And so I did what one does in the days of the internet and googled the lakes of the Canton de Vaud – yet there weren't any pictures of a lake that looked even remotely close to the pictures in my head. Had I been dreaming? And if so, for thirty years? Possibly but it doesn't feel right, it feels truly weird. And then my friend Peggy said the windswept, rugged terrain that I occasionally had talked about had always reminded her of Lac de Bret near Puidoux that she knew from visits with her parents – the restaurant shown on the internet looked indeed similar to the one I've always remembered but everything else was much too green. Maybe I should once visit in winter?
It is of course one thing to say that memory is creative, it is however quite another to experience it the way I did while in Le Pont. Disturbing? Definitely! Fascinating? Sure – but above all pretty irritating. Given all these uncertainties in regards to the past (and, needless to say, the future), we're probably well advised to concentrate on the present.

Wednesday, 27 September 2017

Svalbard - An Arcticficial Life

Nick's Limo  @ Julia de Cooker

Svalbard – An Arcticficial Life by Paris-based Julia de Cooker, born 1988, a French/Dutch photographer, educated at ECAL, the School of Art and Design in Lausanne, Switzerland, portrays an archipelago in the very north of mainland Europe.

According to Wikipedia, Svalbard, a Norwegian archipelago in the Arctic Ocean, about midway between continental Norway and the North Pole, was until 1925 known by its Dutch name Spitsbergen.

What do people do in such a remote place? How do they make a living? When, in 1596, the Dutch seafarer Willem Barentsz arrived at these islands, they became an international whaling base and also a point of departure for expeditions to the North Pole. And then there was also coal mining. Nowadays, the city of Longyearbyen, once known as a mining town, features hotels, restaurants and the University of Svalbard, founded in 1994, one of the most renowned places for the study of Arctic Science, I understand.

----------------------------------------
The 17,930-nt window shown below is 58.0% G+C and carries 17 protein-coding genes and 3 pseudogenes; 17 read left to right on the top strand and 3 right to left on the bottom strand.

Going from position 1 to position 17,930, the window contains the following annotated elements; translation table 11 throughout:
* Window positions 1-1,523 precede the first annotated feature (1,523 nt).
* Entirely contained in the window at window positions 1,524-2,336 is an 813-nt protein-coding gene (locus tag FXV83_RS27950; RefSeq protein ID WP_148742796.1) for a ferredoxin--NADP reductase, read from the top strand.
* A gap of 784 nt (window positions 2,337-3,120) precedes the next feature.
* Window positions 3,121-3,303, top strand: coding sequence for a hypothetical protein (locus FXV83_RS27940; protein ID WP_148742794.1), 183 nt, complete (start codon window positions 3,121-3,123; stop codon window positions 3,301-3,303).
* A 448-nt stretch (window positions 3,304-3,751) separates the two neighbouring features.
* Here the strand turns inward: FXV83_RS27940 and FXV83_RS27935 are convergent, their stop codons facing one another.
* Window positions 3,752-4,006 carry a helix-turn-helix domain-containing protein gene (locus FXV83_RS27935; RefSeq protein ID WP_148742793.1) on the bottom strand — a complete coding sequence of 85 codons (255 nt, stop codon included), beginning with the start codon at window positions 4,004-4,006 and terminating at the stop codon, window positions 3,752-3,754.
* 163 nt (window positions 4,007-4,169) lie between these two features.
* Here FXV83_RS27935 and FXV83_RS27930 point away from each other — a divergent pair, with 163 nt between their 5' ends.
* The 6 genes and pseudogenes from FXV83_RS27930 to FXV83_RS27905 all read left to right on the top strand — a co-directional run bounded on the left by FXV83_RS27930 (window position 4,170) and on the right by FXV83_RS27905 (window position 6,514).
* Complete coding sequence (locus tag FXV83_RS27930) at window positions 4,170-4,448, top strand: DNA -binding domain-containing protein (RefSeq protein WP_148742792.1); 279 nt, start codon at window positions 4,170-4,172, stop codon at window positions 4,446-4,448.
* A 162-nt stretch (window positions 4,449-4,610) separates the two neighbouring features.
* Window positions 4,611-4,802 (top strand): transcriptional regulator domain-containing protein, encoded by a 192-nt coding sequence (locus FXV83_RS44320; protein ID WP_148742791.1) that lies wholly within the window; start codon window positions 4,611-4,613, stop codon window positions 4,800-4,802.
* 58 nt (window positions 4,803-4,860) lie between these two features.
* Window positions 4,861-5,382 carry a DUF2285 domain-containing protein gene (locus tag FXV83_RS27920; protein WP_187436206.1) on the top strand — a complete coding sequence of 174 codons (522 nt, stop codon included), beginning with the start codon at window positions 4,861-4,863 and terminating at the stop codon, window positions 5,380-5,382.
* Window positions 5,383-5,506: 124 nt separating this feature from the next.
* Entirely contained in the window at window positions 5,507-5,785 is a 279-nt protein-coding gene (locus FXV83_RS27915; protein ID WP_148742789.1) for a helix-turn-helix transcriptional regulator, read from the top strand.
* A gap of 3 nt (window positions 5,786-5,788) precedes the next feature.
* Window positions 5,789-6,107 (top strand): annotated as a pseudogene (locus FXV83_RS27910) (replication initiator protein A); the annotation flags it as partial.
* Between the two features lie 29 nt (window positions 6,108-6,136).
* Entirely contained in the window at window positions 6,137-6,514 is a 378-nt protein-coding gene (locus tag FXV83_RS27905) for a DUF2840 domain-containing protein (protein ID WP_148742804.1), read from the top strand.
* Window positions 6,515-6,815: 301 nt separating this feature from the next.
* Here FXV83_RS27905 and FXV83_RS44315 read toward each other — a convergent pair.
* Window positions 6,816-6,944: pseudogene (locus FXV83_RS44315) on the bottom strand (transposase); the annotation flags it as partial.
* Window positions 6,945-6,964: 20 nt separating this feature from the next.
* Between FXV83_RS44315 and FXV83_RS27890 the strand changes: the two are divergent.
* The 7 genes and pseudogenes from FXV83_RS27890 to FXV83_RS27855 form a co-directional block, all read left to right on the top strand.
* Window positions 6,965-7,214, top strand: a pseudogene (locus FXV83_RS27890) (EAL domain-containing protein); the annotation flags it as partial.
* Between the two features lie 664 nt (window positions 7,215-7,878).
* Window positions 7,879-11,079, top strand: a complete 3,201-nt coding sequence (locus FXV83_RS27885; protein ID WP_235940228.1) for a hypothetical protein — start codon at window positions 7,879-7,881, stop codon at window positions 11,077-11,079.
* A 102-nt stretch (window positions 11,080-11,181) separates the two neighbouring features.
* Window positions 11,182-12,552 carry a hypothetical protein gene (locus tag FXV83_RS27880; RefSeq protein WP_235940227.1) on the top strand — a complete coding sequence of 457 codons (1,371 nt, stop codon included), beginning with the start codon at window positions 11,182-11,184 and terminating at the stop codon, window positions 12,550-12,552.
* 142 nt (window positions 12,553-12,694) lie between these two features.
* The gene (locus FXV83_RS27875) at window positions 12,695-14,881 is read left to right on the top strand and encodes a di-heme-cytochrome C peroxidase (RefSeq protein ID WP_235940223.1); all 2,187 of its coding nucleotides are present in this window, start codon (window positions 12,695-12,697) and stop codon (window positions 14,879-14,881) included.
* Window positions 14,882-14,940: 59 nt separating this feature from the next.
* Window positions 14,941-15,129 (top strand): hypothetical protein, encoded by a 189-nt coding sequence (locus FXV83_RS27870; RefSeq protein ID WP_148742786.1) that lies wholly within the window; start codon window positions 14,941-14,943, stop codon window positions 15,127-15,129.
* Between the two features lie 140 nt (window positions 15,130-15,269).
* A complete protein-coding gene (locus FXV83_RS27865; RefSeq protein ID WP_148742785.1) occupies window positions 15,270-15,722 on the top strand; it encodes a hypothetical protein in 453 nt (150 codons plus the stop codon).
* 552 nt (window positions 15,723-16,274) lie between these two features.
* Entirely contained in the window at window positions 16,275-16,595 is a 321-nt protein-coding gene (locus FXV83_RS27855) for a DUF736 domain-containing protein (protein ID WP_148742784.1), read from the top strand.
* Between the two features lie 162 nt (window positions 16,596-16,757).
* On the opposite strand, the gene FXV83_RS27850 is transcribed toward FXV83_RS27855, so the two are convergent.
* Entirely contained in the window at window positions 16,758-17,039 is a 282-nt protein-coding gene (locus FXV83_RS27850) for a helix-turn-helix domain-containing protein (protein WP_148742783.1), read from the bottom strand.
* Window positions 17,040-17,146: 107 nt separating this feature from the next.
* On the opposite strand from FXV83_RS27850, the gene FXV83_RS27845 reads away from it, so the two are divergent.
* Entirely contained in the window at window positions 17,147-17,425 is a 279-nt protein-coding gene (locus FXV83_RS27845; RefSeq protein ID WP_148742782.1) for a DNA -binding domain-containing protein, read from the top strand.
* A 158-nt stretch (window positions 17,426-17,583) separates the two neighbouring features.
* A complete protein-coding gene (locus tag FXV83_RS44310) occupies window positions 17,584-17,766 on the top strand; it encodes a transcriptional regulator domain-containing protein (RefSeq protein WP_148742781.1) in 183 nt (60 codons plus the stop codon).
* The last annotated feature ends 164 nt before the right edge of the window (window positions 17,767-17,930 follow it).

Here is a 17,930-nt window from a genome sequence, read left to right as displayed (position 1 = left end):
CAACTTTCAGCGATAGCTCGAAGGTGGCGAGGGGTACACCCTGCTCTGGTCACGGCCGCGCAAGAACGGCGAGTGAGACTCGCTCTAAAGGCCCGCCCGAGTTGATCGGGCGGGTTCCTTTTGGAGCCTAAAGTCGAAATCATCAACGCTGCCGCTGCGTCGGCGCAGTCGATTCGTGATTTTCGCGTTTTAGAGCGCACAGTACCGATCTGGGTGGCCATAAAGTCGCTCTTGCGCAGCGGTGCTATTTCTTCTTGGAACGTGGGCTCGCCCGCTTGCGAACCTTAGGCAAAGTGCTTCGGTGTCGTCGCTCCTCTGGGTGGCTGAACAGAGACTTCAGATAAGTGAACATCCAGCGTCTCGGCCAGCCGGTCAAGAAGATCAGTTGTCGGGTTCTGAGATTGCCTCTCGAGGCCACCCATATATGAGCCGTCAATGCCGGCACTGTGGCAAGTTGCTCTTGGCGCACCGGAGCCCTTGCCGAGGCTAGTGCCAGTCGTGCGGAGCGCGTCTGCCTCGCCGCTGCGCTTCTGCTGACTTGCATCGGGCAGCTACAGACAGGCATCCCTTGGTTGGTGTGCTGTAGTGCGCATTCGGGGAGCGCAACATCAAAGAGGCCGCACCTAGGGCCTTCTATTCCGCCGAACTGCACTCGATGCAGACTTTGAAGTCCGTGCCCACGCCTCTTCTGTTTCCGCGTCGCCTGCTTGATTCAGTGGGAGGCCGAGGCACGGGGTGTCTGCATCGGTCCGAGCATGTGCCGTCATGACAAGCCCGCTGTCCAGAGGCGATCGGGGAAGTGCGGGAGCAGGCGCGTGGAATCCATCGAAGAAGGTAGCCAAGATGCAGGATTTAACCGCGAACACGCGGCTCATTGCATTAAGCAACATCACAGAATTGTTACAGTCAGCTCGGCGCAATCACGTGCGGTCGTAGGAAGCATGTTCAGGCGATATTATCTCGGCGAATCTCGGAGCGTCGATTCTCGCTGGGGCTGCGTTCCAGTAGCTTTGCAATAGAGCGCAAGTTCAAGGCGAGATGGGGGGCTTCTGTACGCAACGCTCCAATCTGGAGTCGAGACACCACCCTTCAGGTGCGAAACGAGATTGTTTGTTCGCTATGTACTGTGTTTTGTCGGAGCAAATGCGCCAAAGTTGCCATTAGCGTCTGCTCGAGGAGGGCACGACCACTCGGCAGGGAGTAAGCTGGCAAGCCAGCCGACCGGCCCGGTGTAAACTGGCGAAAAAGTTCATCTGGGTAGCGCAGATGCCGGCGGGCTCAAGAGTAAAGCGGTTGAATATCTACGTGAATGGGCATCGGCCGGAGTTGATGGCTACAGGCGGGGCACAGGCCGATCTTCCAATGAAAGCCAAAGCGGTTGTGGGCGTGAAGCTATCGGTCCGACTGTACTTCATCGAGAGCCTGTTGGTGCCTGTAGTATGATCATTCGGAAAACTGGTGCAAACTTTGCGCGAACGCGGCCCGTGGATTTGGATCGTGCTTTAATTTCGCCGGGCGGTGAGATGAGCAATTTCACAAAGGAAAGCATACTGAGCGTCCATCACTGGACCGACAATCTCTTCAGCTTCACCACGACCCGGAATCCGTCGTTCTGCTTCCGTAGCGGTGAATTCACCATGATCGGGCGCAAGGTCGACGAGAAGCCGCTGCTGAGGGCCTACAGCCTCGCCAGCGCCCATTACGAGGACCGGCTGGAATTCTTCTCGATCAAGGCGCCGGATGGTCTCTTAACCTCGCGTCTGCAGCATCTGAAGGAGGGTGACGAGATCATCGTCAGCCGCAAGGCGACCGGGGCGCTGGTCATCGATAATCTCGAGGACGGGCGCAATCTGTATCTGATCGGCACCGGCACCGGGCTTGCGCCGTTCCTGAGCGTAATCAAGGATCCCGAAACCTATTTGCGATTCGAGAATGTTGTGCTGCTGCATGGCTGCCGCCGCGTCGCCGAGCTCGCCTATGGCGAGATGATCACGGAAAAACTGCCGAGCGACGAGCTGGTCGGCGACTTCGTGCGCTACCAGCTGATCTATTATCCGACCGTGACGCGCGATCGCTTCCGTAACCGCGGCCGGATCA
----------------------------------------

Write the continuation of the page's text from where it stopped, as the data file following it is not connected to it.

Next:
Julia de Cooker writes: „About two thousand people from more than forty countries live in the city. They take advantage of the special status of Svalbard, which allows them to live there without visas or working permits.“ This is pretty exceptional indeed and I would have very much liked to discover as to why that is – yet the book doesn't provide such information. I would also have appreciated to learn about the personal views of people living there, about their motivation to choose life in such a remote part of the planet etc.

For more, go to http://www.fstopmagazine.com/ 

Wednesday, 20 September 2017

In Belgrade

On the way from the airport to town, the hotel-driver grabs his mobile phone in order to show me pictures of Skiathos (where his family is from) and of his Nigerian girlfriend. In addition, he invariably points to casting pits and says: Nato bombs.

The pictures of the hotel on the internet and the hotel reality differ considerably yet the staff is friendly and helpful. In the cafés nearby smoking is the rule (and I feel transported back to Switzerland in the 1970s), many sidewalks are used as parking lots.
Since this is my first visit to Belgrade and I know nothing about the place (I had booked a hotel and inquired about the weather – that was my preparation for this five-day trip), I ask locals what they think worthwhile to go and see. Of the places suggested Sava's Temple and the Danube water front in New Belgrade impressed me most.

In order to get to New Belgrade I had to change buses at Zemun station. The fare was 150 Dinar. The bus driver didn't have change for my 200-note and said: 'You go free'. Upon attempting to enter the bus on my way back, the driver beckoned me over to the driver's door. He refused my 150 Dinar, he wanted to talk. Since he only spoke Serbian and I didn't our conversation was limited to exchanging the names of football clubs ('Young Boys', he said. 'Bern', I said. 'Good', he said) and tennis players ('Federer', he smiled, 'Very good'. 'Djokovic good', I smiled. 'Okay', he said). Shortly before the final stop he said 'Drink coffee'. I offered him 150 Dinar. He said 'No', took the 100-note and said 'Okay'.